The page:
Ever been to a community meeting where cycling comes up? or looked at the comments bit of the local news websites below a story that mentions cycling? Chances are you have been presented with all of the “facts” – all of the reasons why cycling and cyclists are bad, misguided, in the wrong country, a general hazard….
In this post-truth age, where otherwise intelligent and accomplished commentators can state that the impact of cycling is on par with the blitz, and the dismissive “you can prove anything with facts” put-down gains ever more credence, it is important to get the real deal, and what could be better than a whole website devoted to debunking cycling myths and mistruths and giving some clear steers and comebacks to the most common varieties of nonsense we may encounter. Step forward cyclingfallacies.com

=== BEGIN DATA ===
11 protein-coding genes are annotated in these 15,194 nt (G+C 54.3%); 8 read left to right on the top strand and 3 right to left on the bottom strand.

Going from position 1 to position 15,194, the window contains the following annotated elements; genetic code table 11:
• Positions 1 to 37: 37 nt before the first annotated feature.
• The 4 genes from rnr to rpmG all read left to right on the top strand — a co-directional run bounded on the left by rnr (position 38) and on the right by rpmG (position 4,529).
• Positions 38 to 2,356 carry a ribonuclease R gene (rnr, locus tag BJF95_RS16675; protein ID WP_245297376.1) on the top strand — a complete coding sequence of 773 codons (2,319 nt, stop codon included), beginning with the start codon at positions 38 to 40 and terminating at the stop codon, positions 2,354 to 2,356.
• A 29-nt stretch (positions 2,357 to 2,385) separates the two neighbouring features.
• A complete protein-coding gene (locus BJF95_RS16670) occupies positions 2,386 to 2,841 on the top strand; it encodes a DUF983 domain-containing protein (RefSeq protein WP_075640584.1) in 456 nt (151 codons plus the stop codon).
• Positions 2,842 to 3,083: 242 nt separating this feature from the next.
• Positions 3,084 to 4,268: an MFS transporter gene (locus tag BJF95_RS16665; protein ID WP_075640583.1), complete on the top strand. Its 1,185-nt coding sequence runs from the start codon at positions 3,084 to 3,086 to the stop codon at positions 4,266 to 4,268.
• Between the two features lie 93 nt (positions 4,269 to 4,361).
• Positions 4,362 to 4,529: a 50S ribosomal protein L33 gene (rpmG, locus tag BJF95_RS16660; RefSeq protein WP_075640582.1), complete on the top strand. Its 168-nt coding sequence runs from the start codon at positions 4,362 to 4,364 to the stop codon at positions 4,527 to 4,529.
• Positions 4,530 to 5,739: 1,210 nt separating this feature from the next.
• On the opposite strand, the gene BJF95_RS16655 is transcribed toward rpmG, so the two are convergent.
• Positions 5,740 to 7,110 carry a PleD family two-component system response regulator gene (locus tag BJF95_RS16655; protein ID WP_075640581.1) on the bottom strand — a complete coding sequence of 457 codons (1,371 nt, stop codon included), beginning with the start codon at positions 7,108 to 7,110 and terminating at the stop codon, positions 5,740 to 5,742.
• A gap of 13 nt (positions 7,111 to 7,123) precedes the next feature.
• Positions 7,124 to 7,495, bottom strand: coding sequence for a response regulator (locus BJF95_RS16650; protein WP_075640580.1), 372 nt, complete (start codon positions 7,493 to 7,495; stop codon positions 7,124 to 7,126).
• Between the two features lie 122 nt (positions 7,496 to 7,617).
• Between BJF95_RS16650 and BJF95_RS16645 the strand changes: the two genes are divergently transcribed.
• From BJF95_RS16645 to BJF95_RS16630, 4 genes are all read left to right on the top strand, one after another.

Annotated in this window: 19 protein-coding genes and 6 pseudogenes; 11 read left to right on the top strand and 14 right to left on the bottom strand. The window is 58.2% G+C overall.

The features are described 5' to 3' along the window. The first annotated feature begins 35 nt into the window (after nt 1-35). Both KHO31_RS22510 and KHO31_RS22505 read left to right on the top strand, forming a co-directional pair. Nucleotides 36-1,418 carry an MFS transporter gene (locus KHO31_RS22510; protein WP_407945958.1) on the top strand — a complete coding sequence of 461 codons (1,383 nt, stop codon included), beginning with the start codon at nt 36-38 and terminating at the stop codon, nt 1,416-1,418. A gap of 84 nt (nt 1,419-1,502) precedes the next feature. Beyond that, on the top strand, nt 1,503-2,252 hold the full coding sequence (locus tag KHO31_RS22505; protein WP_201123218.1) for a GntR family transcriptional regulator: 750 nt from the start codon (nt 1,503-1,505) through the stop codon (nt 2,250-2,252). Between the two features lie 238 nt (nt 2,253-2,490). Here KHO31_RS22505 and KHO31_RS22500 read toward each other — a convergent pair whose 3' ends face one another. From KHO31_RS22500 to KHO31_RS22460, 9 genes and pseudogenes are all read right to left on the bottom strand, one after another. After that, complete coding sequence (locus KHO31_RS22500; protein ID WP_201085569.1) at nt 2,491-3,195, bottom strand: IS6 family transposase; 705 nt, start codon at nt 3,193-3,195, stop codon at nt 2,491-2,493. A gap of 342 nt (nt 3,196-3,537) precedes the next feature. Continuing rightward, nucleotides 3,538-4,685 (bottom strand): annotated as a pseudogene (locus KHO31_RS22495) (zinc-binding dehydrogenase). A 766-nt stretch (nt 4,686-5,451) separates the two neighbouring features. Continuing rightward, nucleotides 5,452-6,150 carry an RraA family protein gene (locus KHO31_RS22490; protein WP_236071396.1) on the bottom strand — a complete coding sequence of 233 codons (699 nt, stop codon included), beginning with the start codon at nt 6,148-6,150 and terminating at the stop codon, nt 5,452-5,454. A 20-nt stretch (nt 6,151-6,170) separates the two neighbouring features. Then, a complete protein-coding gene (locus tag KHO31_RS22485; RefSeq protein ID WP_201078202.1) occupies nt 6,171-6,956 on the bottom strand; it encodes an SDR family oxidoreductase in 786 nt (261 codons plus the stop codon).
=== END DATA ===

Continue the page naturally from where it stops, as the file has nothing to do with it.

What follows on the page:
Created under the auspices of the Cycling Embassy of Great Britain, Cycling Fallacies covers most of the issues routinely used to undermine cycling and cycle infrastructure, and the popular misconceptions and has proven so helpful that it is being translated into several other languages. Another handy feature is the randomly generated cycling fallacies Bingo Cards – next time you are listening to a cycling item on a radio phone in, or or attending a public meeting where cycling comes up, give it a go – sadly, it doesn’t take that long…
We’ve recently seen some big initiatives to help people walk and cycle while socially distancing, including pop-up cycle lanes on the A270